The short and accurate answer is simply "because that's what Bjarne decided."
Although the arguments about which operands should be evaluated and in what sequence give a technically accurate description of what happens, they do little (nothing, really) to explain why this particular operator can't be overloaded.
In particular, the same basic arguments would apply equally well to other operators such as
operator && and
operator||. In the built-in version of each of these operators, the left operand is evaluated, then if and only if that produces
&& or a
||, the right operand is evaluated. Likewise, the (built in) comma operator evaluates its left operand, then its right operand.
In an overloaded version of any of these operators, both operands are always evaluated (in an unspecified sequence). As such, they're essentially identical to an overloaded ternary operator in this respect. They all lose the same guarantees about what operands are evaluated and in what order.
As to why Bjarne made that decision: I can see a few possibilities. One is that although it's technically an operator, the ternary operator is devoted primarily to flow control, so overloading it would be more like overloading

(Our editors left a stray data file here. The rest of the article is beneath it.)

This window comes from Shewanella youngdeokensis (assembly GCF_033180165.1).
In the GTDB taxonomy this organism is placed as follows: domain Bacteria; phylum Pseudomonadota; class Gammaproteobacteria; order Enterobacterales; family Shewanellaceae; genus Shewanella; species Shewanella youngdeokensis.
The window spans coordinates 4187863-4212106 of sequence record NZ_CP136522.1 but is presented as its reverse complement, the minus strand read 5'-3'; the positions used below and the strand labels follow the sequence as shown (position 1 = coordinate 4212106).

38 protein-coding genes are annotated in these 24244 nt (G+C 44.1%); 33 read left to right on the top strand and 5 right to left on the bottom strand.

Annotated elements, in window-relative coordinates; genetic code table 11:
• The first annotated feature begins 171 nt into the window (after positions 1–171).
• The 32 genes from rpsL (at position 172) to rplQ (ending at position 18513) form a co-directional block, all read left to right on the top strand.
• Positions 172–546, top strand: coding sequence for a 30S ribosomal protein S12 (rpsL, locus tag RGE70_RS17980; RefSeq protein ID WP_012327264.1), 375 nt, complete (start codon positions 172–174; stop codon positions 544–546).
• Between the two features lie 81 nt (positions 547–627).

while than it is like overloading most other operators.
Another possibility would be that it would be syntactically ugly, requiring the parser to deal with something like
operator?:, which requires defining
?: as a token, etc. -- all requiring fairly serious changes to the C grammar. At least in my view, this argument seems pretty weak, as C++ already requires a much more complex parser than C does, and this change would really be much smaller than many other changes that have been made.
Perhaps the strongest argument of all is simply that it didn't seem like it would accomplish much. Since it is devoted primarily to flow control, changing what it does for some types of operands is unlikely to accomplish anything very useful.